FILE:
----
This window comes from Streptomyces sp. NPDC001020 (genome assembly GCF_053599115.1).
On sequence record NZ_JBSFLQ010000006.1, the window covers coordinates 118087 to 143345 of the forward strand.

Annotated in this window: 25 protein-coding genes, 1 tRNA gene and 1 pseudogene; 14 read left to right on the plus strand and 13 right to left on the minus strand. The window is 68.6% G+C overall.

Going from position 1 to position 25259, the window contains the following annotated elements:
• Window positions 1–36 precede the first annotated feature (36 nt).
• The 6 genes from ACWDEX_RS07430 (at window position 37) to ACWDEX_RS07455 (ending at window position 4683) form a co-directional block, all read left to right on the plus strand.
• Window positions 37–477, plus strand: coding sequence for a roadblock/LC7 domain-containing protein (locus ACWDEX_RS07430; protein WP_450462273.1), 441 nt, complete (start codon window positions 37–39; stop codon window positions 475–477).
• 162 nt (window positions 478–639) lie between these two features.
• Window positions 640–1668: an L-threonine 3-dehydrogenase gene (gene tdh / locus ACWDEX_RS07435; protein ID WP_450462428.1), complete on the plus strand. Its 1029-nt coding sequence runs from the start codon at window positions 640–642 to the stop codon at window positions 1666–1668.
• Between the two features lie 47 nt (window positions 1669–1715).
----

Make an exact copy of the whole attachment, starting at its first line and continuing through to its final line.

This window comes from Streptomyces sp. NPDC001020 (genome assembly GCF_053599115.1).
On sequence record NZ_JBSFLQ010000006.1, the window covers coordinates 118087 to 143345 of the forward strand.

Annotated in this window: 25 protein-coding genes, 1 tRNA gene and 1 pseudogene; 14 read left to right on the plus strand and 13 right to left on the minus strand. The window is 68.6% G+C overall.

Going from position 1 to position 25259, the window contains the following annotated elements:
• Window positions 1–36 precede the first annotated feature (36 nt).
• The 6 genes from ACWDEX_RS07430 (at window position 37) to ACWDEX_RS07455 (ending at window position 4683) form a co-directional block, all read left to right on the plus strand.
• Window positions 37–477, plus strand: coding sequence for a roadblock/LC7 domain-containing protein (locus ACWDEX_RS07430; protein WP_450462273.1), 441 nt, complete (start codon window positions 37–39; stop codon window positions 475–477).
• 162 nt (window positions 478–639) lie between these two features.
• Window positions 640–1668: an L-threonine 3-dehydrogenase gene (gene tdh / locus ACWDEX_RS07435; protein ID WP_450462428.1), complete on the plus strand. Its 1029-nt coding sequence runs from the start codon at window positions 640–642 to the stop codon at window positions 1666–1668.
• Between the two features lie 47 nt (window positions 1669–1715).